Winter/spring fertilization of tall fescue and smooth bromegrass pastures

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Much of the nitrogen (N) applied to tall fescue and smooth bromegrass hay meadows and pastures goes on in January or February in eastern Kansas. The amount and timing of N depends on whether the field is hayed or grazed; how much, if any N was applied in the fall; the price of N and hay; and the growing conditions since last fall.

While January and February is normally the driest time of the year, there is still adequate moisture most years to move the N down into the root zone and stimulate early season growth of tall fescue and smooth bromegrass.


Normal N fertilization rates for established fescue and bromegrass hay fields are 90 to 120 pounds actual N per acre, or about 30 pounds of N per ton of expected yield. A recent summary of fescue and bromegrass N response data shows that across nearly 100 experiments, the average yields for unfertilized plots was 1.35 tons of hay per acre, while maximum yields averaged 3.15 tons of hay with 140 pounds of N.

N Rate

(lbs N/acre)

Hay Yield

(tons dry matter/acre)

Hay Yield Increase

From 20 pounds N

(tons dry matter/acre)





























Doing some simple cost-and-return calculations, using a long-term average value of $60 per ton as the value of the hay produced and $0.50 per pound of N, the normal rates of N mentioned above (90 to 120 lbs/acre) are appropriate to maximize profit in most years. It will be important to watch N costs, however, as they continue to be volatile.

The other issue is hay price and supply. With the extended drought through 2012 in many parts of the state, prices for grass hay were considerably above the long-term average of $60 per ton. With the good hay yields in the eastern half of the state in 2013, and the production of significant acreage of annual forage hay, such as forage sorghum or sudan grass, hay prices in many areas have returned to more traditional values.  If that is the case, applying normal N rates  in the 90- to 120-pound range should be most profitable.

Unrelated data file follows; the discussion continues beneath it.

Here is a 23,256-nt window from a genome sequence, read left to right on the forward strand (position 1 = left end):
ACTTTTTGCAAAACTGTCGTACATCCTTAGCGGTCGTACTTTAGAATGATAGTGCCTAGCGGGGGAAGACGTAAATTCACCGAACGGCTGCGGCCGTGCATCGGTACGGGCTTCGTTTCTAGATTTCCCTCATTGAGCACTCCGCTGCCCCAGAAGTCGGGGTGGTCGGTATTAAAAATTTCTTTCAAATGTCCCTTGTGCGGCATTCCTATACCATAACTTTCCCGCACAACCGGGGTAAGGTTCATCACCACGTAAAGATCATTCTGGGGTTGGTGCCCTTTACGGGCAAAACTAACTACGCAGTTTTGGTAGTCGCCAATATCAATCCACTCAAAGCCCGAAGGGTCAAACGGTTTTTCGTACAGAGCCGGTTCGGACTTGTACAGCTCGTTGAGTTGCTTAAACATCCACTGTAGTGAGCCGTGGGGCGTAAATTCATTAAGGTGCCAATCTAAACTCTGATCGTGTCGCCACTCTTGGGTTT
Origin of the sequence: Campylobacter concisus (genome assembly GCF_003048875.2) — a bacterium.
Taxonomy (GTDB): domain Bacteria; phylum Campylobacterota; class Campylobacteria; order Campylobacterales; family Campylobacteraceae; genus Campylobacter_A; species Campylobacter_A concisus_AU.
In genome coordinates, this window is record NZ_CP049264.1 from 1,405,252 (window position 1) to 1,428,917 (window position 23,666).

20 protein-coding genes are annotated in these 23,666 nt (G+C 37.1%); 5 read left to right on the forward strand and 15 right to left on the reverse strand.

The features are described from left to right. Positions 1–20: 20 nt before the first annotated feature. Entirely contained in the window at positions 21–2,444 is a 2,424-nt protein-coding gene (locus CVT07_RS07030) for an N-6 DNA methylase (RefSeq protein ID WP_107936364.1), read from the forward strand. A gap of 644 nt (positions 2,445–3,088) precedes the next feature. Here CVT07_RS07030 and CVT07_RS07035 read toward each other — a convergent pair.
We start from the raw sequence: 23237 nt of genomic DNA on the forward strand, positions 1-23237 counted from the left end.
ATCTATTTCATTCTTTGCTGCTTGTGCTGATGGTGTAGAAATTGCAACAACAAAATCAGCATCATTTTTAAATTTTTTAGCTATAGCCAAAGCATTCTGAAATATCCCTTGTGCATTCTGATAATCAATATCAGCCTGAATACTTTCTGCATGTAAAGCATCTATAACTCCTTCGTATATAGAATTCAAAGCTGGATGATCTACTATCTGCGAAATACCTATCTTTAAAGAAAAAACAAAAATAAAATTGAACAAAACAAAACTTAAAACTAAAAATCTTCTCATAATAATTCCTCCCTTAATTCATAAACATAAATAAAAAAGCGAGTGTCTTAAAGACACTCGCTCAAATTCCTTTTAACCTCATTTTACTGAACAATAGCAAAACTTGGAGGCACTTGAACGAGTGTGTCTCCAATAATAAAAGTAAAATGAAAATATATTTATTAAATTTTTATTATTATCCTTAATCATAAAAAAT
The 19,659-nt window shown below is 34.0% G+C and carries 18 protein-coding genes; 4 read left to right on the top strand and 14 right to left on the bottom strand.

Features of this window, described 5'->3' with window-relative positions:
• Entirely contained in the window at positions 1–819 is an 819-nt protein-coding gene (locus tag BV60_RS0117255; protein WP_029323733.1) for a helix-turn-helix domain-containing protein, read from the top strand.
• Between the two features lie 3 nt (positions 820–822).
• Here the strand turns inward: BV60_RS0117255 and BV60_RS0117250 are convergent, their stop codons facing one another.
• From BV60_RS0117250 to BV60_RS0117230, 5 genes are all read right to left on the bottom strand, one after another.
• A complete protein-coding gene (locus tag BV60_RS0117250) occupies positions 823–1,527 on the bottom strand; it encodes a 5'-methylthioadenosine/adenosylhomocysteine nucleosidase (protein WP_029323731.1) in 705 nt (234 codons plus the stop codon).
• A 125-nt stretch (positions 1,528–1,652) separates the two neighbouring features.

One issue these calculations don’t consider is hay quality. Protein levels will be increased at the higher N fertilizer rates, assuming timely harvest. So in cases where producers are relying on high-quality hay as their primary protein source, they may want to push N rates a little higher, or add supplemental protein to rations at the lower N rates.


Under normal conditions, tall fescue and smooth bromegrass pastures that are grazed in both spring and fall should receive about 100 pounds total N per acre, with 60% applied in the winter or early spring and 40% in late August or early September, along with any needed P and K. So producers should plan on applying 60 to 70 lbs N per acre in winter or early spring, starting as early as January or February.

In any type of fertilizer management program for tall fescue and smooth bromegrass, for best results, needed phosphorus and potash should be applied in the late summer, along with a light application of N.  P and K rates should be based on soil tests. Phosphorus will help the grass develop a good root system for the winter, and develop buds for new tillers the next spring. P and K applied in winter or early spring won’t provide the same benefits.

Other considerations

One additional nutrient producers should consider watching for tall fescue and smooth bromegrass pastures or hayfields is sulfur (S). If the pasture or hayfield is receiving adequate nutrients and precipitation, but is dropping off in production, it could be deficient in S. Sulfur deficiency will cause a general reduction in forage production long before it results in visual deficiency symptoms. An application of S to a tall fescue or smooth bromegrass pasture or hayfield that is deficient in S can result in forage yield increases of as much as 500 to 800 lbs per acre.

To determine whether P, K, S, and lime are needed on tall fescue and smooth bromegrass fields, producers should consider soil sampling. The best time to sample is 30 days prior to fertilizer application. Samples for a P and K soil test should be taken to a 6-inch depth. A profile S test to a depth of 24 inches should be used to evaluate S needs.


Dave Mengel, Soil Fertility Specialist